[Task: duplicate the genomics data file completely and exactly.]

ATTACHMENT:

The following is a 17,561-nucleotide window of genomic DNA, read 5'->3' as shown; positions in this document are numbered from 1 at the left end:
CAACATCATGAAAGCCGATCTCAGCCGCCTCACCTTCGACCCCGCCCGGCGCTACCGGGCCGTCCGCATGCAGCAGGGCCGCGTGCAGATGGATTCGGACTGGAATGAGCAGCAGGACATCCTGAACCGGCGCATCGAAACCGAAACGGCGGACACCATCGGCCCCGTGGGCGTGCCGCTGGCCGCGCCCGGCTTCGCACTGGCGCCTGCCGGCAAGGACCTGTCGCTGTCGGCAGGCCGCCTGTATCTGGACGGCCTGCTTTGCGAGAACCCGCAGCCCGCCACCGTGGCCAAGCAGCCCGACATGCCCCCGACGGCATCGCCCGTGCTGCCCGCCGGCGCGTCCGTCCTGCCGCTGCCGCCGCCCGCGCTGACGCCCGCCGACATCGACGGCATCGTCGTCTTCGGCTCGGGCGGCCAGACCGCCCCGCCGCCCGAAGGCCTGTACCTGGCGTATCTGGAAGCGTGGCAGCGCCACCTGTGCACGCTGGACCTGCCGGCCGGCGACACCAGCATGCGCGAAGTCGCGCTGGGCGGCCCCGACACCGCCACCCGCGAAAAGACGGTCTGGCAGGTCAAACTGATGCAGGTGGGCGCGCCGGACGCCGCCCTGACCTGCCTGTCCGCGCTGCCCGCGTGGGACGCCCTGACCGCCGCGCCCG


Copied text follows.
The following is a 17,561-nucleotide window of genomic DNA, read 5'->3' as shown; positions in this document are numbered from 1 at the left end:
CAACATCATGAAAGCCGATCTCAGCCGCCTCACCTTCGACCCCGCCCGGCGCTACCGGGCCGTCCGCATGCAGCAGGGCCGCGTGCAGATGGATTCGGACTGGAATGAGCAGCAGGACATCCTGAACCGGCGCATCGAAACCGAAACGGCGGACACCATCGGCCCCGTGGGCGTGCCGCTGGCCGCGCCCGGCTTCGCACTGGCGCCTGCCGGCAAGGACCTGTCGCTGTCGGCAGGCCGCCTGTATCTGGACGGCCTGCTTTGCGAGAACCCGCAGCCCGCCACCGTGGCCAAGCAGCCCGACATGCCCCCGACGGCATCGCCCGTGCTGCCCGCCGGCGCGTCCGTCCTGCCGCTGCCGCCGCCCGCGCTGACGCCCGCCGACATCGACGGCATCGTCGTCTTCGGCTCGGGCGGCCAGACCGCCCCGCCGCCCGAAGGCCTGTACCTGGCGTATCTGGAAGCGTGGCAGCGCCACCTGTGCACGCTGGACCTGCCGGCCGGCGACACCAGCATGCGCGAAGTCGCGCTGGGCGGCCCCGACACCGCCACCCGCGAAAAGACGGTCTGGCAGGTCAAACTGATGCAGGTGGGCGCGCCGGACGCCGCCCTGACCTGCCTGTCCGCGCTGCCCGCGTGGGACGCCCTGACCGCCGCGCCCG